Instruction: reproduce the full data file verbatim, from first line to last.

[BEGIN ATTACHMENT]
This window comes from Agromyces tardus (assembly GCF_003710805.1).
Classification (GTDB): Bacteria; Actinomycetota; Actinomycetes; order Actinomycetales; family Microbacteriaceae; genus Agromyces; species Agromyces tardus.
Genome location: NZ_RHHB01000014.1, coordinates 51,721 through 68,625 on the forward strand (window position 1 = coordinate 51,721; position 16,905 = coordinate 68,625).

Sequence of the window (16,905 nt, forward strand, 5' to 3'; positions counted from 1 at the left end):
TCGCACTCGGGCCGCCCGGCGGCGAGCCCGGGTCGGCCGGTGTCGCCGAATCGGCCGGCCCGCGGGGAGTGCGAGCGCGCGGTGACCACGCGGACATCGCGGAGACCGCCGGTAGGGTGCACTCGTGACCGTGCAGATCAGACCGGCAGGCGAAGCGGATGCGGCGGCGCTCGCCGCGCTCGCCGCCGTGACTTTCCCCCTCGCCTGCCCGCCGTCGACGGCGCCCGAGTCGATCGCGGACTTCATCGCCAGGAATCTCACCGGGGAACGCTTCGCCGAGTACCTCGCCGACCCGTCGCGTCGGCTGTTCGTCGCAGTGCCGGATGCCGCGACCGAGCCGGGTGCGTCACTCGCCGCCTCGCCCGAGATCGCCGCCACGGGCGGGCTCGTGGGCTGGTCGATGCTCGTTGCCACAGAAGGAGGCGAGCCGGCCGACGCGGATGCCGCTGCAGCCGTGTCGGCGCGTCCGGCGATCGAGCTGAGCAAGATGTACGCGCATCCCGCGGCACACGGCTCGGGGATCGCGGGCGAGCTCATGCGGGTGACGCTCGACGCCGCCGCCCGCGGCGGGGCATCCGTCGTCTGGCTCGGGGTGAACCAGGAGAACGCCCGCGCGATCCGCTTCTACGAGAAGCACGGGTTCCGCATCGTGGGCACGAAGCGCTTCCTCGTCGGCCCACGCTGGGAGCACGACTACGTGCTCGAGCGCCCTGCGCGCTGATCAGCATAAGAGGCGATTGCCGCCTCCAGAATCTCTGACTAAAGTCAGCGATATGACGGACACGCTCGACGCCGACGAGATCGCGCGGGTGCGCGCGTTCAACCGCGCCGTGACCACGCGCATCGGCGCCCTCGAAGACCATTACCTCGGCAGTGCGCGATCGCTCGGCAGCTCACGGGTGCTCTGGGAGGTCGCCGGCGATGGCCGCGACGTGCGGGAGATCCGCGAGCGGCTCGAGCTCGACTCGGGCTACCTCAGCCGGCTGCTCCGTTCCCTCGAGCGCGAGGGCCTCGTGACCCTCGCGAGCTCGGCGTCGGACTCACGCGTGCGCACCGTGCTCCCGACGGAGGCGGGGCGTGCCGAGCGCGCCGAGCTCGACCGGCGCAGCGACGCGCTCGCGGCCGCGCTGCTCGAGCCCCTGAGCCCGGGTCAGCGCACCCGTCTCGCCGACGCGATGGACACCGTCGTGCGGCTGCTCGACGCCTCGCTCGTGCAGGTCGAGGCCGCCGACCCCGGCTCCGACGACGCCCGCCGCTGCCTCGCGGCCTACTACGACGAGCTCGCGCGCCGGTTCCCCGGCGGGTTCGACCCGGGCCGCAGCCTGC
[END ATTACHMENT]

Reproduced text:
This window comes from Agromyces tardus (assembly GCF_003710805.1).
Classification (GTDB): Bacteria; Actinomycetota; Actinomycetes; order Actinomycetales; family Microbacteriaceae; genus Agromyces; species Agromyces tardus.
Genome location: NZ_RHHB01000014.1, coordinates 51,721 through 68,625 on the forward strand (window position 1 = coordinate 51,721; position 16,905 = coordinate 68,625).

Sequence of the window (16,905 nt, forward strand, 5' to 3'; positions counted from 1 at the left end):
TCGCACTCGGGCCGCCCGGCGGCGAGCCCGGGTCGGCCGGTGTCGCCGAATCGGCCGGCCCGCGGGGAGTGCGAGCGCGCGGTGACCACGCGGACATCGCGGAGACCGCCGGTAGGGTGCACTCGTGACCGTGCAGATCAGACCGGCAGGCGAAGCGGATGCGGCGGCGCTCGCCGCGCTCGCCGCCGTGACTTTCCCCCTCGCCTGCCCGCCGTCGACGGCGCCCGAGTCGATCGCGGACTTCATCGCCAGGAATCTCACCGGGGAACGCTTCGCCGAGTACCTCGCCGACCCGTCGCGTCGGCTGTTCGTCGCAGTGCCGGATGCCGCGACCGAGCCGGGTGCGTCACTCGCCGCCTCGCCCGAGATCGCCGCCACGGGCGGGCTCGTGGGCTGGTCGATGCTCGTTGCCACAGAAGGAGGCGAGCCGGCCGACGCGGATGCCGCTGCAGCCGTGTCGGCGCGTCCGGCGATCGAGCTGAGCAAGATGTACGCGCATCCCGCGGCACACGGCTCGGGGATCGCGGGCGAGCTCATGCGGGTGACGCTCGACGCCGCCGCCCGCGGCGGGGCATCCGTCGTCTGGCTCGGGGTGAACCAGGAGAACGCCCGCGCGATCCGCTTCTACGAGAAGCACGGGTTCCGCATCGTGGGCACGAAGCGCTTCCTCGTCGGCCCACGCTGGGAGCACGACTACGTGCTCGAGCGCCCTGCGCGCTGATCAGCATAAGAGGCGATTGCCGCCTCCAGAATCTCTGACTAAAGTCAGCGATATGACGGACACGCTCGACGCCGACGAGATCGCGCGGGTGCGCGCGTTCAACCGCGCCGTGACCACGCGCATCGGCGCCCTCGAAGACCATTACCTCGGCAGTGCGCGATCGCTCGGCAGCTCACGGGTGCTCTGGGAGGTCGCCGGCGATGGCCGCGACGTGCGGGAGATCCGCGAGCGGCTCGAGCTCGACTCGGGCTACCTCAGCCGGCTGCTCCGTTCCCTCGAGCGCGAGGGCCTCGTGACCCTCGCGAGCTCGGCGTCGGACTCACGCGTGCGCACCGTGCTCCCGACGGAGGCGGGGCGTGCCGAGCGCGCCGAGCTCGACCGGCGCAGCGACGCGCTCGCGGCCGCGCTGCTCGAGCCCCTGAGCCCGGGTCAGCGCACCCGTCTCGCCGACGCGATGGACACCGTCGTGCGGCTGCTCGACGCCTCGCTCGTGCAGGTCGAGGCCGCCGACCCCGGCTCCGACGACGCCCGCCGCTGCCTCGCGGCCTACTACGACGAGCTCGCGCGCCGGTTCCCCGGCGGGTTCGACCCGGGCCGCAGCCTGC